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Re: [AArch64] Fix integer vabs intrinsics
- From: James Greenhalgh <james dot greenhalgh at arm dot com>
- To: "pinskia at gmail dot com" <pinskia at gmail dot com>
- Cc: GCC Patches <gcc-patches at gcc dot gnu dot org>, Marcus Shawcroft <Marcus dot Shawcroft at arm dot com>
- Date: Fri, 2 May 2014 11:28:59 +0100
- Subject: Re: [AArch64] Fix integer vabs intrinsics
- Authentication-results: sourceware.org; auth=none
- References: <1399020521-4506-1-git-send-email-james dot greenhalgh at arm dot com> <CA+=Sn1=qTe_O3tXpPNHBi-QS5SuDaV29nzYXU02vVO9HNGjvcg at mail dot gmail dot com> <20140502092125 dot GA4915 at arm dot com> <C0FE7572-DE8A-4A33-9EC3-95C58E40C09C at gmail dot com>
On Fri, May 02, 2014 at 10:29:06AM +0100, email@example.com wrote:
> > On May 2, 2014, at 2:21 AM, James Greenhalgh <firstname.lastname@example.org> wrote:
> >> On Fri, May 02, 2014 at 10:00:15AM +0100, Andrew Pinski wrote:
> >> On Fri, May 2, 2014 at 1:48 AM, James Greenhalgh
> >> <email@example.com> wrote:
> >>> Hi,
> >>> Unlike the mid-end's concept of an ABS_EXPR, which treats overflow as
> >>> undefined/impossible, the neon intrinsics vabs intrinsics should behave as
> >>> the hardware. That is to say, the pseudo-code sequence:
> >> Only for signed integer types. You should be able to use an unsigned
> >> integer type here instead.
> > If anything, I think that puts us in a worse position.
> Not if you cast it back.
> > The issue that
> > inspires this patch is that GCC will happily fold:
> > t1 = ABS_EXPR (x)
> > t2 = GE_EXPR (t1, 0)
> > to
> > t2 = TRUE
> > Surely an unsigned integer type is going to suffer the same fate? Certainly I
> > can imagine somewhere in the compiler there being a fold path for:
> Yes but if add a cast from the unsigned type to the signed type gcc does not
> optimize that. If it does it is a bug since the overflow is defined there.
I'm not sure I understand, are you saying I want to fold to:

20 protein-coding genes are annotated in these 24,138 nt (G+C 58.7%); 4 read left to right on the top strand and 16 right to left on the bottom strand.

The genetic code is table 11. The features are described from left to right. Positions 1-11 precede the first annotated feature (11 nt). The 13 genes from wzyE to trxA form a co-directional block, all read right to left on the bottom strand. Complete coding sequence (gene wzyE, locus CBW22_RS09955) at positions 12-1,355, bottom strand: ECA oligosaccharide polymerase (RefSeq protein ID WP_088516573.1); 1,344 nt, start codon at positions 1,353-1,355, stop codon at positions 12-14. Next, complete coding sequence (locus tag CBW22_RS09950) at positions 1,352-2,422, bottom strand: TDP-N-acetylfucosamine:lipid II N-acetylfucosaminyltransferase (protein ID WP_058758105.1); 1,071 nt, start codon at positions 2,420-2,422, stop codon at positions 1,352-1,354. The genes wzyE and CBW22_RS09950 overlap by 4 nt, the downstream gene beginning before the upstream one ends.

t1 = VIEW_CONVERT_EXPR (x, unsigned)
t2 = ABS_EXPR (t1)
t3 = VIEW_CONVERT_EXPR (t2, signed)
Surely ABS_EXPR (unsigned) is a nop, and the two VIEW_CONVERTs cancel each
other out leading to an overall NOP? It might just be Friday morning and a
lack of coffee talking, but I think I need you to spell this one out to
me in big letters!
> > (unsigned >= 0) == TRUE
> >>> a = vabs_s8 (vdup_n_s8 (-128));
> >>> assert (a >= 0);
> >>> does not hold. As in hardware
> >>> abs (-128) == -128
> >>> Folding vabs intrinsics to an ABS_EXPR is thus a mistake, and we should avoid
> >>> it. In fact, we have to be even more careful than that, and keep the integer
> >>> vabs intrinsics as an unspec in the back end.
> >> No it is not. The mistake is to use signed integer types here. Just
> >> add a conversion to an unsigned integer vector and it will work
> >> correctly.
> >> In fact the ABS rtl code is not undefined for the overflow.
> > Here we are covering ourselves against a seperate issue. For auto-vectorized
> > code we want the SABD combine patterns to kick in whenever sensible. For
> > intrinsics code, in the case where vsub_s8 (x, y) would cause an underflow:
> > vabs_s8 (vsub_s8 (x, y)) != vabd_s8 (x, y)
> > So in this case, the combine would be erroneous. Likewise SABA.
> This sounds like it would problematic for unsigned types and not just for
> vabs_s8 with vsub_s8. So I think you should be using unspec for vabd_s8
> instead. Since in rtl overflow and underflow is defined to be wrapping.
There are no vabs_u8/vabd_u8 so I don't see how we can reach this point
with unsigned types. Further, I have never thought of RTL having signed
and unsigned types, just a bag of bits. We'll want to use unspec for the
intrinsic version of vabd_s8 - but we'll want to specify the
(abs (minus (reg) (reg)))
behaviour so that auto-vectorized code can pick it up.
So in the end we'll have these patterns:
(unspec [(reg)] UNSPEC_ABS))
(abs (minus (reg) (reg))))
(unspec [(reg) (reg)] UNSPEC_ABD))
(plus (abs (minus (reg) (reg))) (reg)))
(plus (unspec [(reg) (reg)] UNSPEC_ABD) (reg)))
which should give us reasonable auto-vectorized code without triggering any
of the issues mapping the semantics of the instructions to intrinsics.
> Andrew Pinski
> > Thanks,
> > James